Life is in the details, or so the saying goes. This same applies to the Olympics, where the smallest improvements can help an athlete's performance. A new ski-pole handle design, by Crucam (Livonia, MI), may help propel three-time Olympic downhill skier, A.J. Kitt, to victory. The major change in the design was the grip, or ribs, along the back of the handle, says Dave Smith, project manager at Crucam.
Using reverse engineering, surface geometry data was digitized from an existing handle and fed into CAMAX, a computer-aided manufacturing software package from Structural Dynamic Research Corporation (SDRC, Milford, OH). The numerically-controlled programming package was used to generate surface data for the new design. "CAMAX has excellent surface modeling capabilities," says Smith. "We can model the part, build surfaces for the part mold, and develop programs to cut the mold, all with the same software package."
Straight cuts were made directly into the handle with a band saw or a razor blade to develop a basic concept. This latest information was added to the CAMAX-generated surface model. "We played on the computer with groove spacing and the number to come up with the right placement for good grip," says Smith. Rib position was based on "feel," that is comfort, taking care not to cut the grooves too deep. From a manufacturing perspective, Smith says this type of design works better in the final mold. After obtaining the optimum groove placement, Smith used the software to add detail--smoothing out rib edges and adding a slight curvature to the design so that the hand is naturally led downward to rest on the handle base.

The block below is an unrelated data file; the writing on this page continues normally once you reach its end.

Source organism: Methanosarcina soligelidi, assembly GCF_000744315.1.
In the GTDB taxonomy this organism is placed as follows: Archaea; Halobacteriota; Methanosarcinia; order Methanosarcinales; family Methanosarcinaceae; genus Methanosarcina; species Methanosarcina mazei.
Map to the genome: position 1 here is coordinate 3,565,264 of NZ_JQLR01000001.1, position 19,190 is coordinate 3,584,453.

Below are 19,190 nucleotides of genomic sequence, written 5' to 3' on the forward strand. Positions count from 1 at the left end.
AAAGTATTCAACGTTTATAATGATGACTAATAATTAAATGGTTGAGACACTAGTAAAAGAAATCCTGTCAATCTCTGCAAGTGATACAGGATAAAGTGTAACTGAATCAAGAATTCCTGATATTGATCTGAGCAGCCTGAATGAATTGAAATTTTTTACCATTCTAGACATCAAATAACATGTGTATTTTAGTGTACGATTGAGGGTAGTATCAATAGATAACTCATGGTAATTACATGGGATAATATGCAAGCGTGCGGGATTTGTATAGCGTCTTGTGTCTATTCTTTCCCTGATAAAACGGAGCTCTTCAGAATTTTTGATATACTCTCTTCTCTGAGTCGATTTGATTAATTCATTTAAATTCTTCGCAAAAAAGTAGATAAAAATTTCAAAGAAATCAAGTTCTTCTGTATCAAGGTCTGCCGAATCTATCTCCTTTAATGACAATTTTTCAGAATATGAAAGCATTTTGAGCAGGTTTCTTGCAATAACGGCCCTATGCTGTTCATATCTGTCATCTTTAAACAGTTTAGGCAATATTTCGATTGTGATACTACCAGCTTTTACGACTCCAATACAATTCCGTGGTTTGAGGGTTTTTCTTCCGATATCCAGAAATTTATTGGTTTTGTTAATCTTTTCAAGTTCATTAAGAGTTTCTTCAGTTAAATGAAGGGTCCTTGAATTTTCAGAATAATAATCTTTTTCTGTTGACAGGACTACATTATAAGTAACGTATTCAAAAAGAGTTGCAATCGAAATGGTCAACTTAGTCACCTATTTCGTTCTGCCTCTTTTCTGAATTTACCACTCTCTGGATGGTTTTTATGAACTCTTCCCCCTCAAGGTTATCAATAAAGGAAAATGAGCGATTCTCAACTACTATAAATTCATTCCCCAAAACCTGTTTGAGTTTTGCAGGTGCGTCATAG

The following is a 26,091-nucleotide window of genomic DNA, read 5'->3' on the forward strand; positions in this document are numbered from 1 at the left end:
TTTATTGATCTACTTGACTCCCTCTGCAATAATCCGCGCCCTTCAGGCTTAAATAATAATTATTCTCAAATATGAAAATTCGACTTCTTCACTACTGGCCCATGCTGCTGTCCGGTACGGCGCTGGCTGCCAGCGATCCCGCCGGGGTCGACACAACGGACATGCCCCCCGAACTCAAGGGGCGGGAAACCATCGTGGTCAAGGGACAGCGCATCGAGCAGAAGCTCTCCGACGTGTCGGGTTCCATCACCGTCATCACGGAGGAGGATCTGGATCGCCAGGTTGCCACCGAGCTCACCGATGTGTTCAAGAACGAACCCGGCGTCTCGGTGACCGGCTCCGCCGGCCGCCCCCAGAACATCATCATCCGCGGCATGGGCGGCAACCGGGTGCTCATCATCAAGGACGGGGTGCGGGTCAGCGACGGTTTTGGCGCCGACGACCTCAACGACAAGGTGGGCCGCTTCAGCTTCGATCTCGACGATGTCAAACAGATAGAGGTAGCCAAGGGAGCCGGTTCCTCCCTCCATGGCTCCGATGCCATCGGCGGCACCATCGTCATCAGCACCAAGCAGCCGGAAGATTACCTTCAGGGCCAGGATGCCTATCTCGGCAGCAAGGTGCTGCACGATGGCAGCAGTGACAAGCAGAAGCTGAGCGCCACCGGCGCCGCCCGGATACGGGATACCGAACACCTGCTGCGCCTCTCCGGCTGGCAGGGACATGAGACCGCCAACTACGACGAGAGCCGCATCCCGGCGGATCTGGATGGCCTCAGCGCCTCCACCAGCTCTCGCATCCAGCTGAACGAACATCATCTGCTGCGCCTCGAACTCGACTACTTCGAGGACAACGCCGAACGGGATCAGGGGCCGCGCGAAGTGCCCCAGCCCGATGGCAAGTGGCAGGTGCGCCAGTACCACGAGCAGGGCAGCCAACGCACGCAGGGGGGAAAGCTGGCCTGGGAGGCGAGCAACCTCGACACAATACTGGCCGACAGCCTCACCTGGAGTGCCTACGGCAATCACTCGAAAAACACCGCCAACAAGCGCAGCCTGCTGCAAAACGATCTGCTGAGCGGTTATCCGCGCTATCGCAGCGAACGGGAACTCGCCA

The finished handles now sit on top of Pencil(TM) poles by Goode.